Suggest Medication For Ataxia While On Ritalin
Unlikely to be related to the cervical spine lesions
Hello and welcome,
I appreciate your concern,
Based on your description, the localized pruritus is unlikely to be related to the cervical spine lesions or a systemic cause.
Local irritant or contact dermatitis should be looked for. Skin patch testing can be advised to determine the cause and advise treatment accordingly.
The cervical lesions can be associated with paraesthesia and numbness but unlikely to be pruritus.
Please let me know if you have any query regarding,
Wishing both of you the best of health
You may be interested to read this article
And also do you think that trauma from whiplash to C6 C 7 could be the cause of the gait problem otherwise what is the relationship between spots on spinal MRI, problems with Balancec and the likely treatments?:
Extracted from here: http://getbetterhealth.com/is-a-compressed-spinal-nerve-causing-itchy-arms/2011.10.15
A new study exploring the cause of brachioradial pruritus was just reported in the October issue of the Journal of the XXXXXXX Academy of Dermatology. The authors used MRI imaging to look at the cervical spine of 41 patients suffering from chronic itching of what was otherwise normal appearing skin on the outer surface of their forearms arms (called brachioradial pruritus). MRI imaging showed a very strong correlation between the itch and nerve compression in the patient’s neck. In fact, the exact site of the itch on the skin correlated precisely with the spinal location in the neck where the nerve resides that supplies that part of the arm skin (we call this a dermatome*).
What’s so interesting is that the only sign of the nerve compression in the spine was the itchy skin ‘down stream’ in the exact nerve root dermatome of the spinal nerve that was compressed. When we think of nerve root compression in the spine we expect pain, numbness, decreased muscle strength and many more symptoms to be present, not just itch. These patients, however, did not have neck pain or other signs that we doctors would associate with spinal disease, they just had itchy skin ‘down stream’ from the nerve!
We already knew that severe spinal disease (disk herniation, spinal tumors etc.) can result in itch that’s seen in the ‘down stream’ dermatome of skin supplied by that spinal nerve, but it also includes a host of other symptoms (pain, numbness, paralysis etc). Now we are finding that even subtle nerve root compression can cause just this vexing itch without all the other symptoms. We’re still not sure exactly why the itch happens in a compressed nerve because the itch nerves are usually quiet unless something is tickling or biting the skin. The authors of the study speculate that the slight compression may be making the itch nerves ‘hyper-excitable’. They point out that the dermatome of skin with the subtly compressed nerve has altered sensory perception to pinprick and temperature suggesting that the nerves really are ‘tweaked’ by the compression.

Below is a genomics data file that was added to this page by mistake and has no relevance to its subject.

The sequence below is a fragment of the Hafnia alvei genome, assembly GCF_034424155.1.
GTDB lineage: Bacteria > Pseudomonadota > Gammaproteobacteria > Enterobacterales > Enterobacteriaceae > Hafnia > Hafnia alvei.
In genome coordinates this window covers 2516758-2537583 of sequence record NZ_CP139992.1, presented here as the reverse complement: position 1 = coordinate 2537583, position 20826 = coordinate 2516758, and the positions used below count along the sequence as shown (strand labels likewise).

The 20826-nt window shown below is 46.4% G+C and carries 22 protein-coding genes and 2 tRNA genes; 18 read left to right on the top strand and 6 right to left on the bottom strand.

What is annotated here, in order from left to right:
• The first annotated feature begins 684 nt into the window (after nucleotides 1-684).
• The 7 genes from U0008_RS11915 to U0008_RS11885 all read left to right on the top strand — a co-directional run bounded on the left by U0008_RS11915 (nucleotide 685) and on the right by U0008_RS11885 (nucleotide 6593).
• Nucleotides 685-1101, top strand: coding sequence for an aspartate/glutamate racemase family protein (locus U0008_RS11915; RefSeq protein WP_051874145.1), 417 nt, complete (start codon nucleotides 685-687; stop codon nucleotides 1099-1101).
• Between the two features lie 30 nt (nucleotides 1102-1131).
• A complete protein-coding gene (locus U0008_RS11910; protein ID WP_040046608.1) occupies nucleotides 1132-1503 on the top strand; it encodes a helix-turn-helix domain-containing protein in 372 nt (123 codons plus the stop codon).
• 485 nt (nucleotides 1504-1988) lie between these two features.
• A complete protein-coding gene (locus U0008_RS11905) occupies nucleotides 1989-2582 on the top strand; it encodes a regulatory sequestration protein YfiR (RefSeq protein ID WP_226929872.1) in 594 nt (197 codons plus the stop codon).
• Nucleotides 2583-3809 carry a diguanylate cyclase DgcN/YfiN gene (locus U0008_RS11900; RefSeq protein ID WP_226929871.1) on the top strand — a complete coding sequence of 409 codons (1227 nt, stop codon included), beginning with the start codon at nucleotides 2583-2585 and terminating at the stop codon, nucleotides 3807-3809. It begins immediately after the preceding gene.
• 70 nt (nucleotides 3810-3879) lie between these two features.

What else did we learn about the arm itch (brachoradial pruritus) from the 41 patients studied?
In every patient a skin biopsy showed completely normal skin, confirming that the itch was not due to a skin problem. They did see changes common to chronically scratched skin (leathering, callous like lesions, scratch marks), but no rashes or skin problems that could cause itch.
There was often burning and stinging sensation at the site as well as itch
The itch got worse with warmth and heat (This is interesting because for years we’ve known that brachoradial pruritus is often worse in the summer. We attributed it to sun exposure but perhaps the real trigger is heat.)
The itch was improved by applying something cold (i.e. an ice-pack)
The itch often started in the dermatome of the nerve that exits the spine at cervical (neck) vertebra #6 (This nerve root supplies the outside surface of the forearms, over the brachioradial muscle, called dermatome C6.). Over time the itch often grew to several adjacent dermatomes and the spinal issues and nerve root compressions were found in those dermatomes too when that happened.
In most people the itch was constant 24/7, but in some it occurred intermittently
In about half of the patients it was on both arms
Yes, issues with balance and gait are possible with cervical causes e.g Cervical spondylosis is a cause for vertigo.
Thanks for uploading the related article. Yes, it is a surprising correlation. If indeed the skin is normal with no allergic response along with specific spinal lesion correlation with the pruritus then pregabalin and gabapentin or tricyclic agents like amitriptyline should be advised to look for empirical improvement. If indeed its neuropathic then its likely to respond to these agents.
Wishing you best of health
Let me know if you have any query
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Dr. M.S. Khalil